Lana Del Rey, Radio (2012)

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Artist: Lana Del Rey
Title: Radio
Description: track, Born To Die
Label: Interscope/Polydor
Release date: 2012
First heard: 2012

Motherfuckin’ dreams on Ritalin

I still appreciate accredited lyrics and have done since the Smash Hits revolution of my early teens. When a freckly contemporary of Weston Favell Upper School called Stuart Skelton first introduced a copy of the pop mag into the playground, I was slap-bang smitten. This particular issue was dated June 14-27, 1979, which meant the fortnightly glossy publication was not yet six months out of the traps (and nor did I know that among its staff were a handful of young, witty men who would in my future employ me to do what they were already doing). It had Donna Summer on the cover and tantalising promise of the words to Up The Junction, Are ‘Friends’ Electric, Ring My Bell and Masquerade within. To my knowledge, I didn’t miss an issue until the late 80s and only then because I had by then fixed my sights on the inky music press and brooked no argument from Black Type and Bev Hillier.

Within that first year of plighting my troth to Smash Hits it was with deep existential horror that the magazine confessed that the lyrics it had printed to Duchess by the Strangers (a single I’d bought) had been procured by listening with the head pressed against a speaker rather than sourced from the record company. I still distinctly remember the phrase “Dutch of the terrace” when my own ears told me it was “Duchess the terrace.” I’d like to say I never trusted them again. But I did.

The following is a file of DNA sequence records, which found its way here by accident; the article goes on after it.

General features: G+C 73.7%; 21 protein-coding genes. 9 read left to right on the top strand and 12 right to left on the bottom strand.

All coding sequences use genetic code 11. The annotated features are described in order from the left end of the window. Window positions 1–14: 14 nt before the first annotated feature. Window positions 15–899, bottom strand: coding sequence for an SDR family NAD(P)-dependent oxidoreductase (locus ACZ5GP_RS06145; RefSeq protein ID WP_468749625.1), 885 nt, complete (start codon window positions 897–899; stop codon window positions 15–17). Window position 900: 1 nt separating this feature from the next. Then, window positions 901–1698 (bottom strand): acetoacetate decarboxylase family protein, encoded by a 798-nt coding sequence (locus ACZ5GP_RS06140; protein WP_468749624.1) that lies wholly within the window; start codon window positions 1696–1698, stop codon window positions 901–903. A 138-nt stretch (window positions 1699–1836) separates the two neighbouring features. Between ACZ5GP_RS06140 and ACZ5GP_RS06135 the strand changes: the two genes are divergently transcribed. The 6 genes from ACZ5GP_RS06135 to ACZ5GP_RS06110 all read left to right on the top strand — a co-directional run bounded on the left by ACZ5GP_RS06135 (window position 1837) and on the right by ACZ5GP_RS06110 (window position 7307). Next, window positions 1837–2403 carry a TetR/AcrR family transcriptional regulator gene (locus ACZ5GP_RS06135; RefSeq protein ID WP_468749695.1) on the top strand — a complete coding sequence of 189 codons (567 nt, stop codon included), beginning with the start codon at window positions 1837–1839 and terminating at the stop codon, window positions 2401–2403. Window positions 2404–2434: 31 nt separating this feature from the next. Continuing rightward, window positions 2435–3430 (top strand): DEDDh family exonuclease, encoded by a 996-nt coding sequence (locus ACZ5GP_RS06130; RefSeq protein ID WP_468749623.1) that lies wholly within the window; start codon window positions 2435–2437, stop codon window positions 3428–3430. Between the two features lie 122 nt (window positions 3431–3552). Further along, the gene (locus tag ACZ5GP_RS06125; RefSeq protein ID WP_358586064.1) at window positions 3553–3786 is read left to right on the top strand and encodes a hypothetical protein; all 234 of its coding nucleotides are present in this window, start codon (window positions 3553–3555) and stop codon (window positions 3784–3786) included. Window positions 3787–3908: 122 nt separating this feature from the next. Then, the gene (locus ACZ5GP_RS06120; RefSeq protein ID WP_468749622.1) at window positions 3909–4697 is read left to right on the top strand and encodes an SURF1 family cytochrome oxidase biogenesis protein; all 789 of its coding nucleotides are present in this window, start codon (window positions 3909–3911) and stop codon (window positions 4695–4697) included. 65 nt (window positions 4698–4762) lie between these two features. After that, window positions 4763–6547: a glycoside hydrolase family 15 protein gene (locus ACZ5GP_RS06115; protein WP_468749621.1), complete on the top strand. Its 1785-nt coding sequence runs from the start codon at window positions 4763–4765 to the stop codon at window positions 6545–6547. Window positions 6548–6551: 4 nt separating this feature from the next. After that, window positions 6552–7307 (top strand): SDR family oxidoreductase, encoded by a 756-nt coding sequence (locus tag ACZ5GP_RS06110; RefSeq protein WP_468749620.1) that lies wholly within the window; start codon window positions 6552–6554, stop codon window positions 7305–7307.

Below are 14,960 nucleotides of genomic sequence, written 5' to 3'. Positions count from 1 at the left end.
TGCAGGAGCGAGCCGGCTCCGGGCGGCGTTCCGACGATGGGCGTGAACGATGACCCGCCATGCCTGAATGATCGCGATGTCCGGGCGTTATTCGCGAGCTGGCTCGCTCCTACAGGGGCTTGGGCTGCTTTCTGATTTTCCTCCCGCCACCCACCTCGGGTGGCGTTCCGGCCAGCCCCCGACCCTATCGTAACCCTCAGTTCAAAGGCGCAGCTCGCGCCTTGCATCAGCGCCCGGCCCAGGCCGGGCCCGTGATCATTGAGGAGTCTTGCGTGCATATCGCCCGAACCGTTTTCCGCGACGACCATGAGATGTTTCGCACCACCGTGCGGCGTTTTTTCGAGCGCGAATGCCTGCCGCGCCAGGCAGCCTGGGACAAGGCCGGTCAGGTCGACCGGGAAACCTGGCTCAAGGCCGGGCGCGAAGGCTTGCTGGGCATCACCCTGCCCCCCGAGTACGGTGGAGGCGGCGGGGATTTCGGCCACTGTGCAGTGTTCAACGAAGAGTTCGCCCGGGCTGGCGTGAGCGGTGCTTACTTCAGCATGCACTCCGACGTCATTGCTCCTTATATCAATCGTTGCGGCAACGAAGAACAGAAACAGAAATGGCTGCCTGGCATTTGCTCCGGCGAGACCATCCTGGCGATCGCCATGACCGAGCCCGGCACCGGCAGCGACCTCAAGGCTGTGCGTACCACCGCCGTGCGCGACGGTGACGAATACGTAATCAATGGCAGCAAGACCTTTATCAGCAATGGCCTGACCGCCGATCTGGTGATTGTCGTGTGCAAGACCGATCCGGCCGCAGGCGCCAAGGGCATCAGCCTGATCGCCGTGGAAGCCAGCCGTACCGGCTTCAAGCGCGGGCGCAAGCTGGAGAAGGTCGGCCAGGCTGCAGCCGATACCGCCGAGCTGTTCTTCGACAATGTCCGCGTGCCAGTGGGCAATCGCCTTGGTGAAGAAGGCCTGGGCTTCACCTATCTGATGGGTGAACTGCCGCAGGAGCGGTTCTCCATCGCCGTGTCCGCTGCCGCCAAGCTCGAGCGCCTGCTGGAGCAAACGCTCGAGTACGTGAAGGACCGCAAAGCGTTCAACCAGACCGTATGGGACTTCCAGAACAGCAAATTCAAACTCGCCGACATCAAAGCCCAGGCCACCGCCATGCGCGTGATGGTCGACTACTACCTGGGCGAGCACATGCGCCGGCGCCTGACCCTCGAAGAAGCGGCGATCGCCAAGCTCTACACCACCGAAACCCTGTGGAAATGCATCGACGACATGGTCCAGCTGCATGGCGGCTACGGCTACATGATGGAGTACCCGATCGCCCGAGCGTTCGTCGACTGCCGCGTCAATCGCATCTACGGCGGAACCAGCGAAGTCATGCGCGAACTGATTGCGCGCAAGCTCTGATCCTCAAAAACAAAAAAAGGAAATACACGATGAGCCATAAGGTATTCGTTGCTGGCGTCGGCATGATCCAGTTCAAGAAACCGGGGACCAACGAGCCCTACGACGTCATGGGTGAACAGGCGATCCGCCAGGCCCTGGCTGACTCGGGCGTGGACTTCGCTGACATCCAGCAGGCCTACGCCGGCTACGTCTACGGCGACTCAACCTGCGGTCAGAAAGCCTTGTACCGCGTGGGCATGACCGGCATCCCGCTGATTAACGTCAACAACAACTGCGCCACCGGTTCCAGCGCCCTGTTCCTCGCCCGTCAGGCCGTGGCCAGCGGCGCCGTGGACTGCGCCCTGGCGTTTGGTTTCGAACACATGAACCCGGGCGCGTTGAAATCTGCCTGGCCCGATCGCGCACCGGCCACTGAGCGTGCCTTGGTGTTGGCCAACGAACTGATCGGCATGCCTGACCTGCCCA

We live now in an age of one-click, one-swipe everything. Ironically, this guarantees neither quality nor veracity. You’re as likely to encounter bluffed, phonetic, inaccurate lyrics on a lyric site as verse-chorus poetry directly sent directly down the pipe from a song’s copyright owners. I resent that. If I wanted poorly transcribed lyrics I’d transcribe them poorly myself. Which brings me to Radio by Lana Del Rey and Lana Del Rey in general.

I took a flyer on this cinematic-seeming new artiste in 2012, ignoring the nagging voice in my head that told me I was too old for this type of thing: a willowy young woman with an apparently fake ID and Hollywood-esque backstory – take your pick from a buffet of waitressing, teenage dyspepsia, pseudonyms, Catholicism, the Bronx, a hippy uncle and aunt, a degree in metaphysics – and a fabulously smoky, sneering vocal style. I wasn’t interested in her CV, but I liked her style. The singles – and there were a gluttonous, Thriller-approaching six –  from her second album Born to Die cast their net and I took the shiny bait. Whether she was real or fake, Del Rey’s record felt raw and ambitious and fiercely grown-up behind that varnished Lolita outer shell (“swinging in the backyard/Pull up in your fast car”). And in one track, Radio, she sang so sweetly and melodically about “motherfuckin’ dreams on Ritalin” (hence: not a single). These were word combinations that interested me.